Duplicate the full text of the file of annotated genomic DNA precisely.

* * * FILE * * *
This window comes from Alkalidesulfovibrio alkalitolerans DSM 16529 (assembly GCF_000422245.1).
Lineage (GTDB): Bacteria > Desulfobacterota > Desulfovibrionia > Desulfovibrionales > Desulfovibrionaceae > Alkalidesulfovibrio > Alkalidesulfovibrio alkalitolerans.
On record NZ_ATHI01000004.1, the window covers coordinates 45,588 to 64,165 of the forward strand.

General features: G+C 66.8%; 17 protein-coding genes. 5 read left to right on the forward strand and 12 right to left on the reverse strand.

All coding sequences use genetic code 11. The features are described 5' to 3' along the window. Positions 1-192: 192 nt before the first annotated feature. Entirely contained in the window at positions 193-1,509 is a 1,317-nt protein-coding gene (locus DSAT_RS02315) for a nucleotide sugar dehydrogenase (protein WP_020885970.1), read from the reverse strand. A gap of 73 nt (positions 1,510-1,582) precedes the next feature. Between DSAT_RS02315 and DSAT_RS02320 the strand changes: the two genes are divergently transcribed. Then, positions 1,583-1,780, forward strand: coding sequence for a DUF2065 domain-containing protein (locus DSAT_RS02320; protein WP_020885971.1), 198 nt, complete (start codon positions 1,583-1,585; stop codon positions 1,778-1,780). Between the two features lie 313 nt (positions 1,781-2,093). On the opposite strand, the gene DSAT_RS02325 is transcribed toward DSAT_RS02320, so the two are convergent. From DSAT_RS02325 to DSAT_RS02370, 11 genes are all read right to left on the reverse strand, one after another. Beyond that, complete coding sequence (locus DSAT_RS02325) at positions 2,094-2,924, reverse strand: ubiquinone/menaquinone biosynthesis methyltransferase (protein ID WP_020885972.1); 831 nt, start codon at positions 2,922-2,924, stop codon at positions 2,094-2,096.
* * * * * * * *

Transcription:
This window comes from Alkalidesulfovibrio alkalitolerans DSM 16529 (assembly GCF_000422245.1).
Lineage (GTDB): Bacteria > Desulfobacterota > Desulfovibrionia > Desulfovibrionales > Desulfovibrionaceae > Alkalidesulfovibrio > Alkalidesulfovibrio alkalitolerans.
On record NZ_ATHI01000004.1, the window covers coordinates 45,588 to 64,165 of the forward strand.

General features: G+C 66.8%; 17 protein-coding genes. 5 read left to right on the forward strand and 12 right to left on the reverse strand.

All coding sequences use genetic code 11. The features are described 5' to 3' along the window. Positions 1-192: 192 nt before the first annotated feature. Entirely contained in the window at positions 193-1,509 is a 1,317-nt protein-coding gene (locus DSAT_RS02315) for a nucleotide sugar dehydrogenase (protein WP_020885970.1), read from the reverse strand. A gap of 73 nt (positions 1,510-1,582) precedes the next feature. Between DSAT_RS02315 and DSAT_RS02320 the strand changes: the two genes are divergently transcribed. Then, positions 1,583-1,780, forward strand: coding sequence for a DUF2065 domain-containing protein (locus DSAT_RS02320; protein WP_020885971.1), 198 nt, complete (start codon positions 1,583-1,585; stop codon positions 1,778-1,780). Between the two features lie 313 nt (positions 1,781-2,093). On the opposite strand, the gene DSAT_RS02325 is transcribed toward DSAT_RS02320, so the two are convergent. From DSAT_RS02325 to DSAT_RS02370, 11 genes are all read right to left on the reverse strand, one after another. Beyond that, complete coding sequence (locus DSAT_RS02325) at positions 2,094-2,924, reverse strand: ubiquinone/menaquinone biosynthesis methyltransferase (protein ID WP_020885972.1); 831 nt, start codon at positions 2,922-2,924, stop codon at positions 2,094-2,096.